how to list the attributes of a class, not an object?

Alf P. Steinbach alfps at
Sun Jan 24 17:37:41 CET 2010

* Robert P. J. Day:
> On Sun, 24 Jan 2010, Alf P. Steinbach wrote:
>> * Robert P. J. Day:
>>>   once again, probably a trivial question but i googled and didn't
>>> get an obvious solution.  how to list the attributes of a *class*?
>>>   eg., i was playing with dicts and noticed that the type returned by
>>> the keys() method was "dict_keys".  so i'm now curious as to the
>>> attributes of the dict_keys class.  but i don't know how to look at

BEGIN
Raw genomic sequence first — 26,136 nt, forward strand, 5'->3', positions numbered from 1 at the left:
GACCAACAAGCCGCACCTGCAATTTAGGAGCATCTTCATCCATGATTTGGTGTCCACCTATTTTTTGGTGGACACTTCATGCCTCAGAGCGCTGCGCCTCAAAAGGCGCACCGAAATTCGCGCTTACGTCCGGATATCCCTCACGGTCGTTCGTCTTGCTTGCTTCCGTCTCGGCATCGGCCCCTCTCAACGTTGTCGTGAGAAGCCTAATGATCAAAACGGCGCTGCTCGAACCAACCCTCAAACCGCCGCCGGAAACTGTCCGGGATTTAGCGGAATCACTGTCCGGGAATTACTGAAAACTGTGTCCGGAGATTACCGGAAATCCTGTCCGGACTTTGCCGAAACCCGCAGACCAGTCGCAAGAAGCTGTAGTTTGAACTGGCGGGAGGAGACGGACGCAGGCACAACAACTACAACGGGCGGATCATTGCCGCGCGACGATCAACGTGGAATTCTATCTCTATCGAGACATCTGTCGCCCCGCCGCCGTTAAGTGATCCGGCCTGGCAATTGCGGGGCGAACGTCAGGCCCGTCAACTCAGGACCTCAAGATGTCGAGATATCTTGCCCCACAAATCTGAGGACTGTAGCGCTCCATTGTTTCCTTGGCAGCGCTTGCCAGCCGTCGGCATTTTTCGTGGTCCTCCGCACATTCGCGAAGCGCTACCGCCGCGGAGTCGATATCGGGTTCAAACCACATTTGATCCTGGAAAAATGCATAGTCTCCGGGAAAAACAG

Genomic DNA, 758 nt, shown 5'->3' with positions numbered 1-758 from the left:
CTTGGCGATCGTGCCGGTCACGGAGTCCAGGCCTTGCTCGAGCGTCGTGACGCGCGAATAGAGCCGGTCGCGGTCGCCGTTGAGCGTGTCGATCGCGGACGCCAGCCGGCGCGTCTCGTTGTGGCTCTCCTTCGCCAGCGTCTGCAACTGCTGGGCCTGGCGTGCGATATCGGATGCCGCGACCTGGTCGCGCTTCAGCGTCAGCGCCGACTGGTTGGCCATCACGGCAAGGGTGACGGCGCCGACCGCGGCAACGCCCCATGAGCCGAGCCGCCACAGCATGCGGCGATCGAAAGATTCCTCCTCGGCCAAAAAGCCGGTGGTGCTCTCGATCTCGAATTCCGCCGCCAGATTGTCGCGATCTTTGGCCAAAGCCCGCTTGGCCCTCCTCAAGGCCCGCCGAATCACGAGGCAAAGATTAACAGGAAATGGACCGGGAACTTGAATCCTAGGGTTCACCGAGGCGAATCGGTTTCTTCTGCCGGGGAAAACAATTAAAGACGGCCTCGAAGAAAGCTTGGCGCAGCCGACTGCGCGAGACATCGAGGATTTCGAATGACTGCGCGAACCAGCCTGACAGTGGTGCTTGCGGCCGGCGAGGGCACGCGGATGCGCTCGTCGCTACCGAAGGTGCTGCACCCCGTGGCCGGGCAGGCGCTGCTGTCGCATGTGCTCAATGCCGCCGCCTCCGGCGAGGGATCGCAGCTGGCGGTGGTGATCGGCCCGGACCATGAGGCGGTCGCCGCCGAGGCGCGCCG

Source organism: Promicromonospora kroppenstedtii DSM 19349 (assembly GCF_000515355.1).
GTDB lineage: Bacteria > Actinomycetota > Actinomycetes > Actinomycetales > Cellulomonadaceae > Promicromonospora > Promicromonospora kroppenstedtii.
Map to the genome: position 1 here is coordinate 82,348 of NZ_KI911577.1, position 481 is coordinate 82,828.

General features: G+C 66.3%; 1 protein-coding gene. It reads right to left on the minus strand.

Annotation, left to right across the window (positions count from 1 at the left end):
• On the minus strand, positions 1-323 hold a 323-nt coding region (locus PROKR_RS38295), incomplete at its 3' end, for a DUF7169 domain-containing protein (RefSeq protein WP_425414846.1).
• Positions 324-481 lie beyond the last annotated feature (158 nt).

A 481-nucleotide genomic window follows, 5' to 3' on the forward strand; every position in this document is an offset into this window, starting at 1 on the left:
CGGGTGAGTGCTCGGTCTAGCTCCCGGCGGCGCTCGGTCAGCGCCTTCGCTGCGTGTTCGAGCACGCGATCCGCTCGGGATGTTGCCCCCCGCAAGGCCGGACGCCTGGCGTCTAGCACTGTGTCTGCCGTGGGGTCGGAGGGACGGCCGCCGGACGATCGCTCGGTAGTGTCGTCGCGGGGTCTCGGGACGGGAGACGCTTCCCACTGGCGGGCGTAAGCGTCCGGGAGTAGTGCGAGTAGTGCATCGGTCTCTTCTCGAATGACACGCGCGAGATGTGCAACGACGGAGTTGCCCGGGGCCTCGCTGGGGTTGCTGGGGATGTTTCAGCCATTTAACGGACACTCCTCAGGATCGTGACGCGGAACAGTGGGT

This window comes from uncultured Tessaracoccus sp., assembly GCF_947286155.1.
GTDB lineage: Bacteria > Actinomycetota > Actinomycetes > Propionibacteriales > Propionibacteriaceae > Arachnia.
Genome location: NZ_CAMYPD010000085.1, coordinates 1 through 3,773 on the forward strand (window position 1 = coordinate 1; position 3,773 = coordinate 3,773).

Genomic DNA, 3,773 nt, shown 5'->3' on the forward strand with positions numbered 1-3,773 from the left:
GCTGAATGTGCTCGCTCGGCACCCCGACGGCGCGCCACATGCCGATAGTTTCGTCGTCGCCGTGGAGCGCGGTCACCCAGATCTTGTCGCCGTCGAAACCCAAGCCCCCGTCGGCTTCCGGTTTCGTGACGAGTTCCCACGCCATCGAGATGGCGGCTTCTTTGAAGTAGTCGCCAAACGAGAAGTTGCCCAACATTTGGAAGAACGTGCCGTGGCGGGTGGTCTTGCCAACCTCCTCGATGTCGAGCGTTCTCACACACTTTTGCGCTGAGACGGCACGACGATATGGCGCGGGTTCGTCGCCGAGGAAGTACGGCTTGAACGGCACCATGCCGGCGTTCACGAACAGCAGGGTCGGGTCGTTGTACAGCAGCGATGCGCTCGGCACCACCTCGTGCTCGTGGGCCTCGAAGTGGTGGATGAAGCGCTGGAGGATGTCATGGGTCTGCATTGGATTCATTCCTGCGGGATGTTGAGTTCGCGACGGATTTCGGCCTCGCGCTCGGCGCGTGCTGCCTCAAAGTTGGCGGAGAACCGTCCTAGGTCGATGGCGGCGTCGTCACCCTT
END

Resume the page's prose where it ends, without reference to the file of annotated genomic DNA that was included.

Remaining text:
>>> that without first *creating* such an instance, then asking for
>>> "dir(dk)".
>> Like,
>>   dir( list )
>> where 'list' is the built-in type.
>> There's a pretty-printer for that somewhere, but I can't recall.
>   except that doesn't work for
>   >>> dir(dict_keys)
> so what's the difference there?

'list' is a built-in type that by default is available.

'dict_keys' is a type that you're not meant to use directly, so it's not made 
available by default.

The 'type' function yields the type of its argument, so you *can* do e.g.

   DictKeys = type( {}.keys() )

   dir( DictKeys )
   list( vars( DictKeys ) )
   help( DictKeys )

It doesn't help much though because the only method of interrest is __iter__, 
which produces an iterator that you can use e.g. in a for loop or to construct a 
list, whatever.

The relevant place to find out more about keys() is in the documentation.

Cheers & hth.,

- Alf

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